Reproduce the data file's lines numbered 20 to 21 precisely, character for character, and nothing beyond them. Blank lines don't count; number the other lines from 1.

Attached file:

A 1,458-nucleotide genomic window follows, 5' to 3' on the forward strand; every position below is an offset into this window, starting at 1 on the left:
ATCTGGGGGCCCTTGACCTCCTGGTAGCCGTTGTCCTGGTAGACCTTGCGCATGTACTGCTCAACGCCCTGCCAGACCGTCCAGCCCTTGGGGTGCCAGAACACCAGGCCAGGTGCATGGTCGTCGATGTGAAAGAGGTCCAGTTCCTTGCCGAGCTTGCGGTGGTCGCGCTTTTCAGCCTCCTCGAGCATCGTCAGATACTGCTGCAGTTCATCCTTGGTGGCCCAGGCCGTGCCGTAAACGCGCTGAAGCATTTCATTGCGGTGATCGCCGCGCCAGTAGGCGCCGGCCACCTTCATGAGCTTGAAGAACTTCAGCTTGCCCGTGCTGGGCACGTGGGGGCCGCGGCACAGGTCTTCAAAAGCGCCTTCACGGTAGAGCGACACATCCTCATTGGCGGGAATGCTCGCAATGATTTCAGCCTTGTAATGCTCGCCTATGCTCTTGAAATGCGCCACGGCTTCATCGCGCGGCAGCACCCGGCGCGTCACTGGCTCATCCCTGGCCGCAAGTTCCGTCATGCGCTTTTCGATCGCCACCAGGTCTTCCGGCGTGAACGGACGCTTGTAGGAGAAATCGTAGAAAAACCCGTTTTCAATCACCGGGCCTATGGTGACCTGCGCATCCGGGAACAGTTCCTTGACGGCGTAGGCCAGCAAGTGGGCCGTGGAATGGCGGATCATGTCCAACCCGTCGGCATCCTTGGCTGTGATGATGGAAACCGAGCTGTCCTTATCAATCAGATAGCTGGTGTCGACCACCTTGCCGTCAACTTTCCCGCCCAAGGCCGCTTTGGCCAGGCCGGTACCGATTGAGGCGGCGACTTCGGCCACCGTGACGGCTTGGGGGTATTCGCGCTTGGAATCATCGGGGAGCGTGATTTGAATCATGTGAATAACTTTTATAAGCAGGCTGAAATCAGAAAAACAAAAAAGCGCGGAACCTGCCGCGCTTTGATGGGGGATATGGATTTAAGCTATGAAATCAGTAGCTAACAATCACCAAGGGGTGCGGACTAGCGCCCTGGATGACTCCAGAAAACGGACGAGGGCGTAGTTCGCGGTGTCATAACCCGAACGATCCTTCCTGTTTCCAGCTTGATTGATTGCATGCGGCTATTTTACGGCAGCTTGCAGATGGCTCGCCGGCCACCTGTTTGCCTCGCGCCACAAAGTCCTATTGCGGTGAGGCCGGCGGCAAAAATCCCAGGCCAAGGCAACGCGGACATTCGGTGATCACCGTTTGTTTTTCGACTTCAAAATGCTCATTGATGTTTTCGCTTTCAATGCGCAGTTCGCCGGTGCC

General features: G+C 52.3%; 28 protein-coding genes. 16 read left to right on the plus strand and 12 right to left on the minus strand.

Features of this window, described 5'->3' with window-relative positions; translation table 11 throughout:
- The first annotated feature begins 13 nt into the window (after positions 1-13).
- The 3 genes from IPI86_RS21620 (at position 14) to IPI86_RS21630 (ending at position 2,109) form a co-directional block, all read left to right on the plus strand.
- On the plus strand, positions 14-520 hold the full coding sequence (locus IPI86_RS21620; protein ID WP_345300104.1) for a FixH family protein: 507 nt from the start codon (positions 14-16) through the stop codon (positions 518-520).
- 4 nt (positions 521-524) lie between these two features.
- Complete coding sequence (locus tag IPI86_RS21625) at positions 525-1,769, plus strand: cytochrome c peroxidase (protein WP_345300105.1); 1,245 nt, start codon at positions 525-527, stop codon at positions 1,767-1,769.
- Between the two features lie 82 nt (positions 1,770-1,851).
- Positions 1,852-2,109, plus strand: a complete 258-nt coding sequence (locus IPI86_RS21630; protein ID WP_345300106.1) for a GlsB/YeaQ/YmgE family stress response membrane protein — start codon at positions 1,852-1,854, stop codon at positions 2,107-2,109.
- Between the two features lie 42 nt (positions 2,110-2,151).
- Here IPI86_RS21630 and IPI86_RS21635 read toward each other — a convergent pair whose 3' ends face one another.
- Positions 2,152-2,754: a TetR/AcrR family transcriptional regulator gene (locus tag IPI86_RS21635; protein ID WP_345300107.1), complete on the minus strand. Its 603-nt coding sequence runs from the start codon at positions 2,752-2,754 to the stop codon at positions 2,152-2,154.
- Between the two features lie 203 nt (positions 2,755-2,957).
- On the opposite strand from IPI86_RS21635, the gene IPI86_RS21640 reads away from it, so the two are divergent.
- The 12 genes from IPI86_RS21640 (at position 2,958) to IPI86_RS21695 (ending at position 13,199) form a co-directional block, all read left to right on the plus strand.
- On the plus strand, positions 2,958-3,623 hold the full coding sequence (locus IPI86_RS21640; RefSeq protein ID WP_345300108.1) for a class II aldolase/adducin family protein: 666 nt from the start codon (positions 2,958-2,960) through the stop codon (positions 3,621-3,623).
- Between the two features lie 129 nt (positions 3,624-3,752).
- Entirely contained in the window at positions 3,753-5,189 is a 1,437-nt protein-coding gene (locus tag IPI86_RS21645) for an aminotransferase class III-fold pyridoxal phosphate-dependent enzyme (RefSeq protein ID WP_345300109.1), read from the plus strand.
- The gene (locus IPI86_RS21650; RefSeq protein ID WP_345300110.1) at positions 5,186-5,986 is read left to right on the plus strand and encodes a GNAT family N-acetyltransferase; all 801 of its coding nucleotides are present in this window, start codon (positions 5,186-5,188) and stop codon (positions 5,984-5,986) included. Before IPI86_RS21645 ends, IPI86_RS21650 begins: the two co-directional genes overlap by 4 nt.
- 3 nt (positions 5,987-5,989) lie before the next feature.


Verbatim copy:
- Entirely contained in the window at positions 3,753-5,189 is a 1,437-nt protein-coding gene (locus tag IPI86_RS21645) for an aminotransferase class III-fold pyridoxal phosphate-dependent enzyme (RefSeq protein ID WP_345300109.1), read from the plus strand.
- The gene (locus IPI86_RS21650; RefSeq protein ID WP_345300110.1) at positions 5,186-5,986 is read left to right on the plus strand and encodes a GNAT family N-acetyltransferase; all 801 of its coding nucleotides are present in this window, start codon (positions 5,186-5,188) and stop codon (positions 5,984-5,986) included. Before IPI86_RS21645 ends, IPI86_RS21650 begins: the two co-directional genes overlap by 4 nt.